The Monday Catchup

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It is written in the contrails of airplanes slicing through the sky. It is written in the frown lines on your professor’s forehead when you ask a stupid question (yes, there is such a thing as a stupid question). It is written in jacuzzi bubbles rising to the water’s surface, breaking, releasing their hot air. Chris Raffa. Chris. Raf. Fa. Three perfect syllables. One perfect man. I’m here to wipe his record clean. He DOES think women are funny. It turns out he thinks I, specifically, am not funny. Fair point Raffa. How was your weekend?

“Terrible now that you brought me up again in a Catchup.”

“Chris it’s only because I want your attention.”

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The Monday Catchup

experiences_beach.jpgSpring has sprung, and I’m coming to you live from the hot hot hot beaches of Playa Del Carmen in Mexico. I’m not happy. Not only did I get a big sunburn on my chest this morning, but I’ve noticed that there is some serious warming happening. Why else would the beaches be so hot hot hot in MARCH? We know what happens from here. For one, I can see at least six category-five hurricanes on the horizon from my beach perch. Their respective names are: Andrea, Barry, Chantal, Dorian, Erin, and Fernand. Chantal is my favorite. Much to my chagrin, the warming has also caused an earthquake right here; a rift in the ground is forming between my legs. The longer I type this, the longer a deep, searing sensation emanates from my burn and the more I think about how I should really jump to one side. I’m having a hard time deciding between the right half of the beach and my family. Now I’m doing a split over a 50-foot wide fissure, and my pants are probably gonna rip. Hello, doctor? I’m gonna need some medication because I’ve got a serious case of the Mondays. How was your weekend?

“Well it was spring break, so really it was more of a break than weekend.”

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The Monday Catchup

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This catchup is about rare, strange, and special things that come about once in a lifetime, like this catchup and oxford commas. It’s also about other rare things I know about, like beauty, love, and your weekend. I know about beauty from when I looked in the mirror for the first time. I thought, “I need a word to describe the opposite of what I am seeing.” I learned about love when I looked up the word “lope” in the dictionary while writing a diary entry about when I saw a tall, thin dog running. Life is mysterious and fun that way. I learned about your weekend by asking, “How was your weekend?”

“Mid-week weekend was great! Actual weekend was a bust.”

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The Tuesday Catchup

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One time when I was five years old I found a slug next to my house moving toward the bushes. For ten minutes, I watched it, its eyestalks sensing its environment, seemingly independently of its body. I watched it secrete the mucus layer on which it travelled. A truly marvelous invertebrate, I thought, completely unlike any other organism I had ever seen. I unscrewed the cap of the saltshaker beside me and, despite having heard that I should never do so, I emptied its contents onto the slug. The slug writhed and contorted the length of its body. Its previously perfect skin began to pop and hiss as it turned crispy, from a bright yellow to a golden brown. In that slug I saw myself. As I watched it die, I felt the sting of the salt on my back, all the moisture in my body osmosing through my skin. I fell to the ground in pain, and I saw in the bushes what I could only assume was its slug family. We lay dying together on the moss for what seemed like an eternity. In retrospect I realized I learned something valuable that day. The ability to know something, to really become acquainted with it, to love and even name it, and then dispassionately let it go to become closer to death, would prove useful throughout my life. Anyway, that’s how I got into comedy writing. How was your weekend?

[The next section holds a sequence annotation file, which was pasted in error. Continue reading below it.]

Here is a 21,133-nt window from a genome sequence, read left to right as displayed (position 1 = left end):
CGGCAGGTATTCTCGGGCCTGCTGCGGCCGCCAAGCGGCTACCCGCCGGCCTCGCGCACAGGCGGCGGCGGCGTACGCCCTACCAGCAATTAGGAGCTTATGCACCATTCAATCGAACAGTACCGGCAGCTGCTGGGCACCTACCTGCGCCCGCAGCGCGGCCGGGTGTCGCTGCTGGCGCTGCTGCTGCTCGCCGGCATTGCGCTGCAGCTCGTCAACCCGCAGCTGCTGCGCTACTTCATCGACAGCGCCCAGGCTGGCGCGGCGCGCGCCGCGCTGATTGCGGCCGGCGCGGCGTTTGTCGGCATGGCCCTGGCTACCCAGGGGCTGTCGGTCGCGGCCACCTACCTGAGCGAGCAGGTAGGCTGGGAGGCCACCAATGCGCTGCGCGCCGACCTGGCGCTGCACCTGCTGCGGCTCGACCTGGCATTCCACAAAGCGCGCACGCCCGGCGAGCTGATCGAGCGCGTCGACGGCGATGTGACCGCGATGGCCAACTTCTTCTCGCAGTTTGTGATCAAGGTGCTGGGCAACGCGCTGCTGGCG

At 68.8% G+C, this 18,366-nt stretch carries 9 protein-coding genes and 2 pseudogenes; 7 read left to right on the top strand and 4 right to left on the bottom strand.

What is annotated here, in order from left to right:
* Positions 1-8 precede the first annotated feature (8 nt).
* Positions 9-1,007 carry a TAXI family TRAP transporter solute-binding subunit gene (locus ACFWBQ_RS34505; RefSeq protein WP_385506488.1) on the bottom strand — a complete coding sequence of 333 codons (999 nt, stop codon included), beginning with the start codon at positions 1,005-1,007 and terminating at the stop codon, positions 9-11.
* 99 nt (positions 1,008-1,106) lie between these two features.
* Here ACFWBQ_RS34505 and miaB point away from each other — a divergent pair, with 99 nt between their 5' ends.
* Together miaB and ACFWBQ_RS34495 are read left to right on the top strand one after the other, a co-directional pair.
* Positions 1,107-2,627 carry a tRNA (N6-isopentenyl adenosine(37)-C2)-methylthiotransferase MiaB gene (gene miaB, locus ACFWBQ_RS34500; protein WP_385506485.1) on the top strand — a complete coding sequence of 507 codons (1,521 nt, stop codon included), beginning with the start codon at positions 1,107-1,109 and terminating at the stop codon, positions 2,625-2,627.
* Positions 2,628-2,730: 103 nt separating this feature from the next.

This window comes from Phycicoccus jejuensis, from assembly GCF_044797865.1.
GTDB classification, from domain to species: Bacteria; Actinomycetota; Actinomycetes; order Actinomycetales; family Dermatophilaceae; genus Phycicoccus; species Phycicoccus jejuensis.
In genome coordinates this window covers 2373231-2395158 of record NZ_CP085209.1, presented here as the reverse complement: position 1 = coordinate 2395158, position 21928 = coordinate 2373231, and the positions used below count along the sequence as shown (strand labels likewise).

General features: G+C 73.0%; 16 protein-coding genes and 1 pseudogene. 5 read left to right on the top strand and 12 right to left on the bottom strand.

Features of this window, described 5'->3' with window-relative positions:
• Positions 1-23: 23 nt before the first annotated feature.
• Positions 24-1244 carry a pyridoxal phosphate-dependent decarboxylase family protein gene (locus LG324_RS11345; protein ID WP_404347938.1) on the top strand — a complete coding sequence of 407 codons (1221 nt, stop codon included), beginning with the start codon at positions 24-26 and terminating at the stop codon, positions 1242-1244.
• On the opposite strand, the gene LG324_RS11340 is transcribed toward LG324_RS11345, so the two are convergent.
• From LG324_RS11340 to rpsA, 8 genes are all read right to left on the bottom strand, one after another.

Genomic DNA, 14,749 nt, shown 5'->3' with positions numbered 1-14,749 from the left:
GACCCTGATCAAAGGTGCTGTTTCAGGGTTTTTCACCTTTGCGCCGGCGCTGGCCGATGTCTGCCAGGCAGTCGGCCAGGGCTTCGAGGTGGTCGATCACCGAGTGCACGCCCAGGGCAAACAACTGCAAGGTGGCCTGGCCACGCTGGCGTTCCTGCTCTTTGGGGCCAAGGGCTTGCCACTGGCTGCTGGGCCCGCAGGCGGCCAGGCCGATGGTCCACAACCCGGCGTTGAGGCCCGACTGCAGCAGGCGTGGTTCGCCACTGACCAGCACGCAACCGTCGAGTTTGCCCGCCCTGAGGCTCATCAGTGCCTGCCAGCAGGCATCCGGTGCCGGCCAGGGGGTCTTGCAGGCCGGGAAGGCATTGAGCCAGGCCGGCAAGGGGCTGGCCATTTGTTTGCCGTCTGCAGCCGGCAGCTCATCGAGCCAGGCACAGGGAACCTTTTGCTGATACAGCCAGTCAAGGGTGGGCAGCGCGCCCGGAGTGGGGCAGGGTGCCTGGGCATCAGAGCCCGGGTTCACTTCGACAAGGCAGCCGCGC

“Isn’t it too late for that question?”

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The Monday Catchup

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Excerpt from “A Christmas Carrel” a play by me directed by me and starring me

NARRATOR: When Scrooge awoke, the church clock tolled a deep, dull, hollow, melancholy (BONG! BONG! BONG! BONG!). Light flashed up in the room upon the instant, and the blinds by his bed were drawn up by a strange figure.

SCROOGE: Are you the Spirit, sir, whose coming was foretold to me?

FIRST GHOST: I am!

SCROOGE: Who and what are you?

FIRST GHOST: I am the Ghost of Kenyon Past.

NARRATOR: As the words were spoken, they passed through the wall, and stood in the busy thoroughfares of a college campus. It was made plain enough by the dressing of the place that here, too, it was Christmas time. The Ghost stopped at a certain door, and asked Scrooge if he knew it.

SCROOGE: Know it! I spent countless hours here. I remember these walls, this cubic furniture, the ceiling made of windows. This must be the place … I miss it. Olin and Ch–

FIRST GHOST: Don’t say it. It will be too painful for you. Yes we are here. Smell the books. Hookup in the stacks. Talk too loud on the third floor. You loved this place and took it for granted.

SCROOGE: Spirit! remove me from this place. Haunt me no longer!

NARRATOR: As he struggled with this memory and the intense pain attached to it, Scrooge realized he was a first year who had no reason to be jaded about a place he never set foot in save for during a visit day or tour. Man who the hell do you think you are? How was your weekend?

 

“Saw someone eating a cheesestick the bad way. Ruined my night.”

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